Figure 2 schematically represents the experimental protocol.

2.5. Analytical Determinations

Selected parameters (temperature, conductivity, pH, total acidity, and soluble solids) were monitored in the PEF-treated juices immediately after the treatment and compared to control from untreated grapes (control sample). For all experiments, the temperature was monitored by a digital thermometer with a probe (Sous-Vide, TFA Dostmann, Wertheim, GE); the conductivity was measured by a Cond 7 Vio portable conductivity meter with cell 2301T (Xs Instruments, Modena, IT). Wines were monitored at bottling and during three-month storage for the following parameters: free and total sulfur dioxide content, total acidity, volatile acidity, and pH [20].
The spectrophotometric determinations were performed in both grape juices and wines by means of a Cary60 UV–vis (Agilent Technologies, Santa Clara, CA, USA). The total polyphenols content (TPC) was determined by measuring the 280 nm absorbance of diluted grape juices and wines, using gallic acid as a reference standard [21]. Iron-reactive polyphenols and tannins were measured in wines by means of the Adams-Harbertson colorimetric assay [22].
The chromatic characteristics of musts and wines were determined through direct measurement of the absorbance units (AU) at 420, 520, and 620 nm, which were normalized to 10 mm optical path and used to determine the color intensity (CI: 420 + 520 + 620 nm) and hue (H, 420/520 nm) indices and the relative percentage of yellow, red and blue color (%Yl, %Rd, %Bl) in both musts and wines, according to Glories [21].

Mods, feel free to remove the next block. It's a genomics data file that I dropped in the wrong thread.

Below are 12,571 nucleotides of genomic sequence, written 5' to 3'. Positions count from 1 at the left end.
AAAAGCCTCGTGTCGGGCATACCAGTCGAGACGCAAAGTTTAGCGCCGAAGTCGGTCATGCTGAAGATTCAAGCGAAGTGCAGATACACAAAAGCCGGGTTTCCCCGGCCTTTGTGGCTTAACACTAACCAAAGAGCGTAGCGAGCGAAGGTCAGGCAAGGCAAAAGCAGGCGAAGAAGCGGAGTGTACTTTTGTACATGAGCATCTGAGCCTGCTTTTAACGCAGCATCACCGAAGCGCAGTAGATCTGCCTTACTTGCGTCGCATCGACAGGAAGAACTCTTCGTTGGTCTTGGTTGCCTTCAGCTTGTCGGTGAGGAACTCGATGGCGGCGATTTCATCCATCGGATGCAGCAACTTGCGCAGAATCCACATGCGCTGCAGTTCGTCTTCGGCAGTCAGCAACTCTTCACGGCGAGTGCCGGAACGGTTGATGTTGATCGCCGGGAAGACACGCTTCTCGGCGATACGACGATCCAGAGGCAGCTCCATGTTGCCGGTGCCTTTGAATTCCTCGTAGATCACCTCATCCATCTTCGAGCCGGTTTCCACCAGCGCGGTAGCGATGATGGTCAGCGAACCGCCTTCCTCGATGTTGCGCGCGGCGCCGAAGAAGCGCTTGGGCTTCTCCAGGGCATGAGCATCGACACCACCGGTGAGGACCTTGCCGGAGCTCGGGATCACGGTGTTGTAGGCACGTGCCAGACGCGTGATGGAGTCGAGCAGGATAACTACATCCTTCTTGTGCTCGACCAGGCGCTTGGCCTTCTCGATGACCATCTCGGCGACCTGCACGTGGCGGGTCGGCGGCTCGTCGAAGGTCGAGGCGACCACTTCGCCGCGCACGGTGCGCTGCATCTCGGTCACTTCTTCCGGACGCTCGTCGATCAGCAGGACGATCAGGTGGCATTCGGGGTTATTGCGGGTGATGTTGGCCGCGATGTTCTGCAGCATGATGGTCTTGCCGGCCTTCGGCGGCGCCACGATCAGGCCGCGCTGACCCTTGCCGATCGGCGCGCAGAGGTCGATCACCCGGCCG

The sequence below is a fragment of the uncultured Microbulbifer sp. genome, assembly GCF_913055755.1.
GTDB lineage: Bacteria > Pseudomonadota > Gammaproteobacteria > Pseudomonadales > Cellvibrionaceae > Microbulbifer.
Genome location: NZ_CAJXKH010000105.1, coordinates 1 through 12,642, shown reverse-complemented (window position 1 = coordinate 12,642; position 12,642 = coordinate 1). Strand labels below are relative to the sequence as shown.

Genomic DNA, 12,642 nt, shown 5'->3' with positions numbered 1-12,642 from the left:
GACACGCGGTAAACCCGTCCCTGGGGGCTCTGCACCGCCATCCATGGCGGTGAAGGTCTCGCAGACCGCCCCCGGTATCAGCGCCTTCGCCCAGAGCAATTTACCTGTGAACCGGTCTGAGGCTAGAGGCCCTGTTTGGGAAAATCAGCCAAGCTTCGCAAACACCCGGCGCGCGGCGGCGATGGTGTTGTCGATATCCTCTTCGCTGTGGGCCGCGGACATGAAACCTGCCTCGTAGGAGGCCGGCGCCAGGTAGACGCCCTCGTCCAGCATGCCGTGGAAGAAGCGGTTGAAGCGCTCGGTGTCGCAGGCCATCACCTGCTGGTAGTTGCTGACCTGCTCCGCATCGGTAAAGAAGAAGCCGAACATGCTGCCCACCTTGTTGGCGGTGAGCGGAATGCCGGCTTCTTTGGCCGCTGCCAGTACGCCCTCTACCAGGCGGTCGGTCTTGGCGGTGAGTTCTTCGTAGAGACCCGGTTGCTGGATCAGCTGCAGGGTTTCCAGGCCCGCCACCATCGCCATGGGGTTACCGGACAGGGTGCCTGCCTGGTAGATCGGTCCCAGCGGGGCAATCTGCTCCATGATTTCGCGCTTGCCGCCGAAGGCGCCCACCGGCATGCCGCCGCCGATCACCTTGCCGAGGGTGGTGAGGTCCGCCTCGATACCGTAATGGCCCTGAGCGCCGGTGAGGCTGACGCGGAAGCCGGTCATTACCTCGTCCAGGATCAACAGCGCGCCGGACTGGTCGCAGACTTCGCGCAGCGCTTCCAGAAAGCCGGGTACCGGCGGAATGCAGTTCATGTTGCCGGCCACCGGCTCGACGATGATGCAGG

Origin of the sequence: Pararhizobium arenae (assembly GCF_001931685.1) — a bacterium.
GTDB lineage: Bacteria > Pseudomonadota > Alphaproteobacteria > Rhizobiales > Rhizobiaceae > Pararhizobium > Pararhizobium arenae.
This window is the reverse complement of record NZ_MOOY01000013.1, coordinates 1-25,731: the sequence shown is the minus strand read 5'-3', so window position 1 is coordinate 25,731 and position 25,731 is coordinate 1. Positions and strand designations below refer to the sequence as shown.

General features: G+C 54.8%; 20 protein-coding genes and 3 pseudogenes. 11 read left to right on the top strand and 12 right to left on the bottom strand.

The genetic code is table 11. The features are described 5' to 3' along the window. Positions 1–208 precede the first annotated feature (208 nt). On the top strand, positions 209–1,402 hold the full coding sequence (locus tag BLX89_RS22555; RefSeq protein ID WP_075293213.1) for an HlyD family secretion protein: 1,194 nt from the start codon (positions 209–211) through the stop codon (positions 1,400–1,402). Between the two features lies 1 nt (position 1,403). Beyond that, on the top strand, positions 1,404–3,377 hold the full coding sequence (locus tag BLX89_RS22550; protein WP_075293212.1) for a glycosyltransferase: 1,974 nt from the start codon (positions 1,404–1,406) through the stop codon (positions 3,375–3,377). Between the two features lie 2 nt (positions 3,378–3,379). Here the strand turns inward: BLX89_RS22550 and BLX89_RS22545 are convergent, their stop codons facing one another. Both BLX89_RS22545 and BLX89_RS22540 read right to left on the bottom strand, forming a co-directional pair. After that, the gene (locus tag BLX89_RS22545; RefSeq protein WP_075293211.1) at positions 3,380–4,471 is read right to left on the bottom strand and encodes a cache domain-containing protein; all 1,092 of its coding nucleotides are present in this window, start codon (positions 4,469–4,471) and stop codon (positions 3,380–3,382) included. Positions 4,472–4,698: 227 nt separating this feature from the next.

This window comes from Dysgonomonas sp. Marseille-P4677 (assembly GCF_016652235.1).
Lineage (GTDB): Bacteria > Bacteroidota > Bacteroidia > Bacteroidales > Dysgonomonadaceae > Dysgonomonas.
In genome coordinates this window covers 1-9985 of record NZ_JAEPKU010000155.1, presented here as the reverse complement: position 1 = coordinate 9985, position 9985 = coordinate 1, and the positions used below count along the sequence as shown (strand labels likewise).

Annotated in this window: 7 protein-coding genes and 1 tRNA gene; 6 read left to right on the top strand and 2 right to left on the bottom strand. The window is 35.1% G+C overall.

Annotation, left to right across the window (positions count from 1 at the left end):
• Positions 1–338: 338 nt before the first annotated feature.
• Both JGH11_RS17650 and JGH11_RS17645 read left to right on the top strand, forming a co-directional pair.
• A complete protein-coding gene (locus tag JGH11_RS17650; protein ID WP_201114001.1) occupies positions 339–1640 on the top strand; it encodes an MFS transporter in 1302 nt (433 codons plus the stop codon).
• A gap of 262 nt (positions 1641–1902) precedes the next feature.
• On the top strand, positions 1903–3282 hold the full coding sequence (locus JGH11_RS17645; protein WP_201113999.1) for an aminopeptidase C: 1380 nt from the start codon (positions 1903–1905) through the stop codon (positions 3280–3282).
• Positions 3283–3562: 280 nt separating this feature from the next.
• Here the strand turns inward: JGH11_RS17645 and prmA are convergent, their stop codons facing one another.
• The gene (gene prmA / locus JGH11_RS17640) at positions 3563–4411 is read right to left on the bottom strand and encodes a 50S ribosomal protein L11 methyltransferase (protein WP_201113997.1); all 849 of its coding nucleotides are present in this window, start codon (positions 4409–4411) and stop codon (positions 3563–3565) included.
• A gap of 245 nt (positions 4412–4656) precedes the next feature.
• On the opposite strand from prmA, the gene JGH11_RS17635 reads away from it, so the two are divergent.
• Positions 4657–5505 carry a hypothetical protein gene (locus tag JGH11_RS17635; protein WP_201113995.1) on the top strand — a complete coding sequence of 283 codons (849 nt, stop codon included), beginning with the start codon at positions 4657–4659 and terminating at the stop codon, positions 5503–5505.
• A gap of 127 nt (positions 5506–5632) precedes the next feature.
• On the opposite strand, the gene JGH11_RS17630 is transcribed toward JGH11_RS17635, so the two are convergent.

The 580/520 nm was used to monitor the extent of co-pigmentation in wines (Copig) that generates a change and an increment in the color intensity due to π–π interactions from the stacking of a colorless molecule called the co-pigment on the planar flavylium ion or quinoidal forms of anthocyanins [23], the latter compounds showing a λmax at approximately 580 nm [24].
Accelerated aging tests were performed under isothermal conditions (T = 40 ± 1 °C) in wines obtained immediately after the end of fermentation. The procedure was previously reported for white wines [25] and was performed in this study with minor amendments to the original protocol, by measuring the evolution of CI and H indexes with a variable sampling frequency (2 to 20 days) over 32 days of incubation. The accelerated aging test was aimed at evaluating the stability of color and color precursors (polyphenols and tannins) in wines obtained from grapes under partial maturity conditions.

2.6. Statistical Analysis

Data storage, calculation, graphics, and multivariate analysis (principal component analysis, PCA) were carried out using XLSTAT version 2011.1.05 (Addinsoft, Anglesey, UK).

3. Results

3.1. Effect of PEF Treatment in Grape Juices/Musts

Table 2 reports the characteristic of juices obtained from treated (Pef-m-n) and untreated (Contr-m-n) grape pomaces immediately after the PEF treatment (a) and following maceration (b,c). The temperature of the treated juices was not significantly affected by the electrical discharges, reaching a peak value of 24.1 °C in the Pef3 sample, where the maximum specific energy value (32.5 kJ/kg) was obtained (ΔT = 7.5 °C compared to the control sample).